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EU Delays Trade War Over U.S. Steel Duties

July 20, 2002|From Reuters

The European Union on Friday put off a trade war with the United States by a month, delaying a decision to impose sanctions worth more than $300 million in a row over heavy U.S. steel duties.

The EU's 15 ambassadors unanimously agreed to the delay after Washington offered 11th-hour concessions. The bloc's foreign ministers now are expected to endorse the recommendation at a meeting in Brussels on Monday.

But the European Commission, which had proposed holding off on the sanctions, said Washington needed to do more.

"There was a strong positive signal from the Americans, and we have responded to that," Peter Carl, trade director in the EU's executive arm, said. "We have decided not to pull the trigger."

He was speaking after the commission told EU ambassadors it did not now recommend applying sanctions in August as a result of President Bush's decision in March to slap heavy duties on steel imports. Bush, whose tariff move provoked fury among his country's trading partners, has said he will make final decisions by Aug. 31 on how much steel to exempt from duties.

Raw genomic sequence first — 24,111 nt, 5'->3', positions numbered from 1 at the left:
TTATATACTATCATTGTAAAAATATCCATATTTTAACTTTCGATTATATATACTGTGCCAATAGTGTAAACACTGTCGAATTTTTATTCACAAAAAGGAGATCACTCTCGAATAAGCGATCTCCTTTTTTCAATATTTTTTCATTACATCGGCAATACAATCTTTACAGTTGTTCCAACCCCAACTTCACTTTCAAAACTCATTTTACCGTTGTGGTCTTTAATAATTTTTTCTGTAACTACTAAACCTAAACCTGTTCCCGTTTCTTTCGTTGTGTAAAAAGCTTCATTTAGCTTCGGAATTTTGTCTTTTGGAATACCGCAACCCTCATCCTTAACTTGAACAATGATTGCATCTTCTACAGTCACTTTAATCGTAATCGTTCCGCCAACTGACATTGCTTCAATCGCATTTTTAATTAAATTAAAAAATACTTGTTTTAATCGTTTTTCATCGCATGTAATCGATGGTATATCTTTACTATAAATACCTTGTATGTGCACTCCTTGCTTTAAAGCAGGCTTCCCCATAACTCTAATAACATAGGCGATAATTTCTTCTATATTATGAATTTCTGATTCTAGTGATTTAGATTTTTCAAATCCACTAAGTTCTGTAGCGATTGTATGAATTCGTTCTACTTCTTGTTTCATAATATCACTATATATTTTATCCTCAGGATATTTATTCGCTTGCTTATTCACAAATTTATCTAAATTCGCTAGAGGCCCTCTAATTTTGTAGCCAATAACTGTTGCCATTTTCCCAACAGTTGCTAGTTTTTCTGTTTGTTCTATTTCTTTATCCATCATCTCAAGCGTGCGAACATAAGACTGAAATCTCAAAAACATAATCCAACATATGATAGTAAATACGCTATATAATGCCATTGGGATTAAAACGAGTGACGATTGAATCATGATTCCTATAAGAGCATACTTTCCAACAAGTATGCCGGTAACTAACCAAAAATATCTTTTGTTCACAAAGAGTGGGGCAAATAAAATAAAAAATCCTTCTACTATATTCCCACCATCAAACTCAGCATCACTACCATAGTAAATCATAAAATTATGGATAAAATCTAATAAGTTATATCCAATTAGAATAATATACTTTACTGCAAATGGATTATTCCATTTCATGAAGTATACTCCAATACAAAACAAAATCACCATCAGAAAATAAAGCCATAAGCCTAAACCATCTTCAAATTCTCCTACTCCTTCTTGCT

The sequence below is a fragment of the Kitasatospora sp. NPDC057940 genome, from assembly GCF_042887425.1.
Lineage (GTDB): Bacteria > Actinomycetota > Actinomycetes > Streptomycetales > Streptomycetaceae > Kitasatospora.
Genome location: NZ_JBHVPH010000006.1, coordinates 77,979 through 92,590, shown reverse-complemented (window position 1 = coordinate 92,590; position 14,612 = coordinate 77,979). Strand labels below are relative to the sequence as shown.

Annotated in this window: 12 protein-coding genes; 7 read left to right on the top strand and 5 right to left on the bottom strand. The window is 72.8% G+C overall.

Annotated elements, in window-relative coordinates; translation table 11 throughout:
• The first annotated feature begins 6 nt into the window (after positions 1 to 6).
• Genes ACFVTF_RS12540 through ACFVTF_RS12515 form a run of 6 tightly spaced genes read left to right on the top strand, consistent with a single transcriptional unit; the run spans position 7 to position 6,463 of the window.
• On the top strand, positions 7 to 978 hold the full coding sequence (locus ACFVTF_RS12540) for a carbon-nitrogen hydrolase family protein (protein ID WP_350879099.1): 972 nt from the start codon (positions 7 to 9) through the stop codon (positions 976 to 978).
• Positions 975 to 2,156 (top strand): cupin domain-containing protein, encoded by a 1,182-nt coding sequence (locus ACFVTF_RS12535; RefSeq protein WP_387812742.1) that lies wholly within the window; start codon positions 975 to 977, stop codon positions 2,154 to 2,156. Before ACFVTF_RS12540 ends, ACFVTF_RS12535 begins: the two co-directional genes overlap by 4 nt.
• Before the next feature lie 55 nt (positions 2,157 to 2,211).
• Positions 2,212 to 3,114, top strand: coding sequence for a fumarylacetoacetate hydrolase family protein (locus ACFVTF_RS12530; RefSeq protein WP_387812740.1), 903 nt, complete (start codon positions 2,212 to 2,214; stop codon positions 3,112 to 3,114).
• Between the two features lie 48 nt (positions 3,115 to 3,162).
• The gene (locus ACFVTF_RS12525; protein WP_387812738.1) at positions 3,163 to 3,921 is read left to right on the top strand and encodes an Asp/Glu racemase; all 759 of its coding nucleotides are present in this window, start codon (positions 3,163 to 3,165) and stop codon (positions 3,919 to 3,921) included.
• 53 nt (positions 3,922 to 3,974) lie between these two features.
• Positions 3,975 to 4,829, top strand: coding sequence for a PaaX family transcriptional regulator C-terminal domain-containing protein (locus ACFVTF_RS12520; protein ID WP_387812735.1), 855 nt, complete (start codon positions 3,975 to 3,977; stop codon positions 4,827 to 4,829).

In Washington, the U.S. trade representative's office said the new exemptions--offered hours before the European Commission made its recommendation--covered an additional 14 foreign steel products, for a total of 261 since the start of June.

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